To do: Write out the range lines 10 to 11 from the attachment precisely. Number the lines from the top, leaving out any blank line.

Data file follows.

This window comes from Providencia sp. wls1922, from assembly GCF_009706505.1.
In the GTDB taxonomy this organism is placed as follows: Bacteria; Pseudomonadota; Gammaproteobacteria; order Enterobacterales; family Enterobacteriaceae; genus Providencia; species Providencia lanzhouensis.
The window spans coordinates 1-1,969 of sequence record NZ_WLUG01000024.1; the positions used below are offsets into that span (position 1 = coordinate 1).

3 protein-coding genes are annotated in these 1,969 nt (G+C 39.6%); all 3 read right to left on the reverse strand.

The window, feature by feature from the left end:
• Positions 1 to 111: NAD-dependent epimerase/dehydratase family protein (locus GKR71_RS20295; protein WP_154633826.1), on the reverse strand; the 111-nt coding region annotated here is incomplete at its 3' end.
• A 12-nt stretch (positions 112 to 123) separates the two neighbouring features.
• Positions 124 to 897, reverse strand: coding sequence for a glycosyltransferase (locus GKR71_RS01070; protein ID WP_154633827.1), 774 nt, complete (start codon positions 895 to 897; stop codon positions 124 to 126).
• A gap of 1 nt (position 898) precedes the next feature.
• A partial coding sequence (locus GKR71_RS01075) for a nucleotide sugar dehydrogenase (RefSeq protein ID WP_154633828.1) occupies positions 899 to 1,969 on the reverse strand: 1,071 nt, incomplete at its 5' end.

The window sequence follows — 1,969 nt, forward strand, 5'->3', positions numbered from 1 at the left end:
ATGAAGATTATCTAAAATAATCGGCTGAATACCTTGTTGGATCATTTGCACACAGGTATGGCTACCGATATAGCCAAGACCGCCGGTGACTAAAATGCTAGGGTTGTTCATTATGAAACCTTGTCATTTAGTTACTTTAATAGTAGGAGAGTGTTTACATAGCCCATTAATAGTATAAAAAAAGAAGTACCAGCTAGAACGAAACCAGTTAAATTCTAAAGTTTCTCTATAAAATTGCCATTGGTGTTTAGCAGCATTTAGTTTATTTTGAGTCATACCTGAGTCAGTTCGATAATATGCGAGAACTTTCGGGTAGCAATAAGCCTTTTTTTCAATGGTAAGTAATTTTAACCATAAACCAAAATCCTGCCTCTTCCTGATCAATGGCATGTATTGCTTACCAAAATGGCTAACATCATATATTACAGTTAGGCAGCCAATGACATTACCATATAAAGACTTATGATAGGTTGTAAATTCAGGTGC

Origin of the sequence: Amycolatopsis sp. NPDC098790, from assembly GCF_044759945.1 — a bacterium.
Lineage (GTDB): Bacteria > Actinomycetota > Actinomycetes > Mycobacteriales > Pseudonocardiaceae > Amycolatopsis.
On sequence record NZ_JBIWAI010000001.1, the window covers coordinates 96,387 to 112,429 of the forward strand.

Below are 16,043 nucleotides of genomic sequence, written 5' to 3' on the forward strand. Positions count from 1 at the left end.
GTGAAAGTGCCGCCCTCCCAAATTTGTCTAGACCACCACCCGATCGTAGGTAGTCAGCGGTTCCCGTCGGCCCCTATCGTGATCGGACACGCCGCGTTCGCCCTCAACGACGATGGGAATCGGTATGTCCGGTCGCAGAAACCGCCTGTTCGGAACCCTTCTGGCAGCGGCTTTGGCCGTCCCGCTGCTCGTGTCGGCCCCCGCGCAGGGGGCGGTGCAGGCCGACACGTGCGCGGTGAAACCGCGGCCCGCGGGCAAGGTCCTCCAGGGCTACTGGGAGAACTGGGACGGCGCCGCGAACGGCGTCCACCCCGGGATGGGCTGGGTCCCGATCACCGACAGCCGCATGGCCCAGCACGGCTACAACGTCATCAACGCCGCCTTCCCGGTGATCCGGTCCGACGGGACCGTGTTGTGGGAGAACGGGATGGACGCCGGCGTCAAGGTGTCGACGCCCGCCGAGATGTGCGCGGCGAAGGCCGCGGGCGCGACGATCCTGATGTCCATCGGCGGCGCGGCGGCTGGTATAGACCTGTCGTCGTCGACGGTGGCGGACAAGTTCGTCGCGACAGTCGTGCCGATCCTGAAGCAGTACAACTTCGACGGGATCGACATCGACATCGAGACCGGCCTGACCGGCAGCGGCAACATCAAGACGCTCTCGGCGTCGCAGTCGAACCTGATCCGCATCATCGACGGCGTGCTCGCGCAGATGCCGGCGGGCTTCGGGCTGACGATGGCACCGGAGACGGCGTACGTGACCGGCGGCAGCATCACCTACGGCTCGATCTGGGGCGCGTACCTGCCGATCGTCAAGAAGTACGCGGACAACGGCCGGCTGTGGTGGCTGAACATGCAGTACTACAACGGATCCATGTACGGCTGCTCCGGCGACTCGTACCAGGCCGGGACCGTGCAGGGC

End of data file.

• A partial coding sequence (locus GKR71_RS01075) for a nucleotide sugar dehydrogenase (RefSeq protein ID WP_154633828.1) occupies positions 899 to 1,969 on the reverse strand: 1,071 nt, incomplete at its 5' end.

The window sequence follows — 1,969 nt, forward strand, 5'->3', positions numbered from 1 at the left end: